In this riveting display, Antony Hamilton and Alisdair Macindoe share the stage with 64 robotic percussion instruments. The gadgets chime, tap, click and shuffle while the humans move and speak in response. As they lock and shift, the dancers seem driven, almost desperate: the rhythm controls them. This is a triumph of engineering and a work of precision; the design of the instruments, the rigour of the dances and the music itself show a delicate, almost precarious intricacy.
For all the mechanical sophistication on display, however, there’s something low-tech, even artisanal, about this show. The instruments are programmed down to the last hit, but their sounds are so palpably organic they can almost be felt as well as heard. Joining touch, sound and motion, MEETING calls on our primal impulses even as it dazzles with its sophistication. Striking as an art concept and impressive as a logistical feat, this is, above all, a spectacular act of showmanship.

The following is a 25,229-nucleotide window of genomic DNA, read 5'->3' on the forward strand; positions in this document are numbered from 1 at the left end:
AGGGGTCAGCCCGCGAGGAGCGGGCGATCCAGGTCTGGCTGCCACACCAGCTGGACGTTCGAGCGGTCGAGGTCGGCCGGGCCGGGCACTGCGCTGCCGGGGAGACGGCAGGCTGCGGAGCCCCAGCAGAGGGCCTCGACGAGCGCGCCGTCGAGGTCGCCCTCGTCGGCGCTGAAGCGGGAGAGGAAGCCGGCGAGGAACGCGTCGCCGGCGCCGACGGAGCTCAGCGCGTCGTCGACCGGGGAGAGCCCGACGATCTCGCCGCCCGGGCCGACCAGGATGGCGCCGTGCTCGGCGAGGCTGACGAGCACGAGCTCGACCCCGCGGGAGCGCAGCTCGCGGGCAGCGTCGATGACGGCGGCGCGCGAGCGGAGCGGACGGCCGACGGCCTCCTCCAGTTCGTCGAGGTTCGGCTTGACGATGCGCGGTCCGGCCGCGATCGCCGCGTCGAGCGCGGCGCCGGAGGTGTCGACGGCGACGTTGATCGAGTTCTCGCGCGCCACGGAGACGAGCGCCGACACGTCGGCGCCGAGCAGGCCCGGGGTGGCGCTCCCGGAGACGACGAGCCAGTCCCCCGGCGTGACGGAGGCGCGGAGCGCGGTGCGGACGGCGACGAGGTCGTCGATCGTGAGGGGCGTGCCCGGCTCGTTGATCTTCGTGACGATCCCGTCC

[A]n extraordinary work… Beyond what’s visible and audible, MEETING poses bigger questions about human agency and free will.